Malcolm Purinton was a former theater major who wanted to be a high school history teacher. Then he pursued an interest in world religions. Today he is a beer scholar.
The Northeastern assistant teaching professor of history focuses on the sociocultural relationships of empire, trade and technology in the history of beer and brewing. His website is devoted to “the travels and discoveries of a beer historian.”
His first book is due out in spring. “Globalization in a Glass: The Rise of Pilsner Beer through Technology, Taste and Empire” is part of a food history series by the academic publisher Bloomsbury Press.
“You can talk about beer in pretty much any conversation on any topic,” says Purinton, who remains amazed by the outcome of his academic career.
While pursuing a Northeastern master’s focused on the history of religion, he took a course on colonialism in Africa. “I was just trying to learn more about everything,” Purinton says. By then he was also trying to learn about beer as a home brewer and occasional freelance writer on the subject. His professor put it all together and suggested that Purinton look into the role that beer played among the empires. It was a tasty idea: Two years later, in 2009, Purinton found himself making a presentation to the World History Association on the history of India Pale Ale.
“Suddenly I was moving towards a Ph.D. [at Northeastern] that was focused not on religion at all, but looking at beer,” he says.
Purinton spoke with News@Northeastern about his unlikely career, the development of his palate and the one question everyone seems to ask him. His comments have been edited for brevity and clarity.
So what was the link between alcohol and colonialism in Africa?
Upwards of 80% of any revenue that was being locally produced in European colonies in Africa was from taxing alcohol. The European powers instituted laws and controls which led to great markets for European breweries.
What is the history of your relationship with beer?
I didn’t start drinking until my second year of college—most of my friends started in high school—so I was intentionally active in not drinking and being an example for others of non-substance use.
When I did start trying alcohol, I took it up incrementally. I wanted to understand what I was doing throughout. Beer was something I could latch onto and identify with because there can be a deeper level of understanding to it.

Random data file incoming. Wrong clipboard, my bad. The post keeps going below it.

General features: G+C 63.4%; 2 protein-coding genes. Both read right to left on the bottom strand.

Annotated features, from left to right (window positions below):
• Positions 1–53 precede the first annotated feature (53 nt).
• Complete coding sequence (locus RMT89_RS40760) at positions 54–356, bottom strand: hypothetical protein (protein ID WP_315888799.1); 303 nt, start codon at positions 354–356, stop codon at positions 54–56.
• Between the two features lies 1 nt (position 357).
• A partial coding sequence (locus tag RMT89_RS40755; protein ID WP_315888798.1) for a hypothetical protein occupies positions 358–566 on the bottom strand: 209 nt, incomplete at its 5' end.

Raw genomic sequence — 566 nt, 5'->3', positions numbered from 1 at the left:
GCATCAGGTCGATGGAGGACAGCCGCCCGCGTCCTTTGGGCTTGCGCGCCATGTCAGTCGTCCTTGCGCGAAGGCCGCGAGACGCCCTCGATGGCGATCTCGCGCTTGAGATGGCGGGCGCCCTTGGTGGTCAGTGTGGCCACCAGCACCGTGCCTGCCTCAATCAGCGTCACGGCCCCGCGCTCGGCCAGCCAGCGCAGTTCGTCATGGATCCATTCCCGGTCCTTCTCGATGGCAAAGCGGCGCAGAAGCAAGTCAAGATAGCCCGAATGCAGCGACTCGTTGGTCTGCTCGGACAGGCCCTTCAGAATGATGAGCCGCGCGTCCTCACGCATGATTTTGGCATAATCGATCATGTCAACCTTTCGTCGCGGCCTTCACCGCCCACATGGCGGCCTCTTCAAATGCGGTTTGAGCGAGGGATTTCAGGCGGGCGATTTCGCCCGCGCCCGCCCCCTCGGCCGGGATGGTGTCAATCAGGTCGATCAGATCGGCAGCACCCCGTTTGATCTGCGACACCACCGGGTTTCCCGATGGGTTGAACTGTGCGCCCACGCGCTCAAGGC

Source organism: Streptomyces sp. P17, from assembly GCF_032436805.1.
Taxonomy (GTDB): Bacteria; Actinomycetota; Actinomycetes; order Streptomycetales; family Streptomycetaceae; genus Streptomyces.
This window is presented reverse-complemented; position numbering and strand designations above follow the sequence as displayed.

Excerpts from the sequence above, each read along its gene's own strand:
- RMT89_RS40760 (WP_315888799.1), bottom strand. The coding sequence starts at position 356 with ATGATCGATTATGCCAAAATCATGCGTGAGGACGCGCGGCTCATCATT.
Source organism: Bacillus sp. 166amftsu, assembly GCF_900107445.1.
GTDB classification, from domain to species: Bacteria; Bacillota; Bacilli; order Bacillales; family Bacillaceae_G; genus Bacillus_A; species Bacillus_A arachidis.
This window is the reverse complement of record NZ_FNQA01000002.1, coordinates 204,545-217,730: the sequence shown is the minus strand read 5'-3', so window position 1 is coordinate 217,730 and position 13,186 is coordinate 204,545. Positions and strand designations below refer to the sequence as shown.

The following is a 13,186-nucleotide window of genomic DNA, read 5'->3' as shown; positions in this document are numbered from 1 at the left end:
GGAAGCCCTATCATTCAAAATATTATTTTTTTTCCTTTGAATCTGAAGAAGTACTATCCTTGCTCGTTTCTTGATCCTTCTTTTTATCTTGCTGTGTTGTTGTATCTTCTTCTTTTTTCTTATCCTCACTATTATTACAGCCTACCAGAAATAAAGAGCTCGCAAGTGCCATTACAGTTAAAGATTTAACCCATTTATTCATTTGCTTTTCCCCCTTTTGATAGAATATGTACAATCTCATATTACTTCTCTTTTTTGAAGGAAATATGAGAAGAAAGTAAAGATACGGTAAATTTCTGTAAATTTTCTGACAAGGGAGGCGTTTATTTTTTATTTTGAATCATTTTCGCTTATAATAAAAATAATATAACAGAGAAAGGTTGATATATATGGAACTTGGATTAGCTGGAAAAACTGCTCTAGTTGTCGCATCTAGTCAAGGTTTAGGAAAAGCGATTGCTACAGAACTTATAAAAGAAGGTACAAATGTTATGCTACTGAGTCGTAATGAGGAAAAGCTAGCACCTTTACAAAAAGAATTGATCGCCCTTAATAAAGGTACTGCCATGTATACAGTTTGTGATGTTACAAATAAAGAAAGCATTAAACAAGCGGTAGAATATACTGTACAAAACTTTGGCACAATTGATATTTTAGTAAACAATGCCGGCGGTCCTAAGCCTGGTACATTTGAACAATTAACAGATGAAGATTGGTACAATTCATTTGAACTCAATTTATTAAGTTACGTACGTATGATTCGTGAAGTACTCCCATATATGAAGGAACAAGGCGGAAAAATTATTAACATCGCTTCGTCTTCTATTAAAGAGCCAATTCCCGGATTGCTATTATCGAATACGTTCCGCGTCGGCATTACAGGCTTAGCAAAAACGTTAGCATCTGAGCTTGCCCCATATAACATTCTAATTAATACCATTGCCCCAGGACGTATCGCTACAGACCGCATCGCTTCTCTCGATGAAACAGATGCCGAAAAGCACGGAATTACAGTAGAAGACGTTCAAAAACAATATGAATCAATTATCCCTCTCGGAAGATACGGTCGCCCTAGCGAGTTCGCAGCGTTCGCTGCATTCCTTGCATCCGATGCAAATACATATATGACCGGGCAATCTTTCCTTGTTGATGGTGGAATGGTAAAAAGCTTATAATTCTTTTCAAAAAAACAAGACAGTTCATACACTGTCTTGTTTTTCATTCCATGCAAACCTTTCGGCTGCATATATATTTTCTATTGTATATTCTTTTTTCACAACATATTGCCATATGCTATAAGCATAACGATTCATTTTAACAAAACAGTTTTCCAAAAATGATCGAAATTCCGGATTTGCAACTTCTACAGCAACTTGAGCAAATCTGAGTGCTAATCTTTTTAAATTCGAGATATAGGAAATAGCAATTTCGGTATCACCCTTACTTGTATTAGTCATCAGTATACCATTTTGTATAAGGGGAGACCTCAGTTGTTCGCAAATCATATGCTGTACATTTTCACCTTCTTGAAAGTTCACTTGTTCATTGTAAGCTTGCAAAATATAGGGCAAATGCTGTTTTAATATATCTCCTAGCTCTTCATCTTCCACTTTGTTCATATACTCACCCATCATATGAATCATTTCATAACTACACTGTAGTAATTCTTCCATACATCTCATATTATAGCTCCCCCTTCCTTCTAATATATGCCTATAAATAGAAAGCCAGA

So I kept it going as far as studying the culture and the sociology surrounding beer, looking at the relationships that develop through beer and alcohol in general.
When did you develop your ability to articulate what you were tasting—your confidence in identifying differences of quality?
In my early 20s I was actively brewing a lot of beer that was palatable, but it wasn’t great. And I was tasting lots of local beer, always trying something new.
When I was 24 and living in Northern California I went to a party in a barn. I tasted what was on the keg—there was nothing labeled—and I told my friend, “I know exactly what this is.” It was this specific local brown IPA. My friend went over to the brewer, who happened to be there, and the guy said, “I can’t believe you could tell!” At that moment, I was like, OK, I can trust myself. My palate has reached a new level of understanding.
There are a lot of wine historians and experts. What is the difference between you and them?
It’s still a very big difference. Wine tends to be held at a higher level of respect due to perceptions of class.
It actually goes back to the European Renaissance and an idealization of Greece and ancient Rome and the development of philosophy and the law—all of that is associated with the impressions of wine that developed in ancient Greece and Rome.
It comes down to class and economic place for me too. I certainly didn’t have enough money to be a wine aficionado when I began drinking alcohol. A beer consumer can still be viewed as being at a lower economic level than a wine consumer. There’s also the more masculine (beer) vs. feminine (wine) dynamic that can be seen as well, something that was actually the opposite in ancient Greek and Roman eras.
Give us an interesting fact about beer history?
For most of the possibly 13,000-year history of beer production, women were the primary brewers. But the controls of consumption generally were patriarchal structures controlled by men.
What’s the most popular question you’re asked?
It’s always, “What’s your favorite beer?”
So what is your favorite?
My understanding of beer is different from most people’s. Some of my home brews are among my favorites. But then it also depends on the weather and the timing and the social interaction, like, who am I with?
When I first started drinking beer, I was a beer snob. If someone would offer me a Bud Light or PBR (Pabst Blue Ribbon) I’d be offended, like, “Do you know what I usually drink? Are you kidding? This is not going to work.”
But now if I’m meeting someone and they offer me a beer that I wouldn’t normally purchase, I’m going to say yes—if I’m in the mood for a drink—because the beer itself is not what they’re offering. They’re offering me an opportunity to share in a social experience. It’s like a gift of welcome to their home. And you can see this across nearly every culture. Alcohol is a part of contract negotiations, celebrations, mourning—it’s all over the place. I think of alcohol and beer on a very different level than I ever would have thought. That said, I am currently excited for Oktoberfest season with all the festbiers and märzens. And good IPAs and sours are also always favorites of mine.
How many different beers have you sampled?
Thousands. That includes home brews, but I’ve also traveled for my academic research everywhere from Belize and Costa Rica to South Africa, to Germany, Ireland, Scotland, England, Belgium. Every place I go, it’s all about the hashtag “drink local.”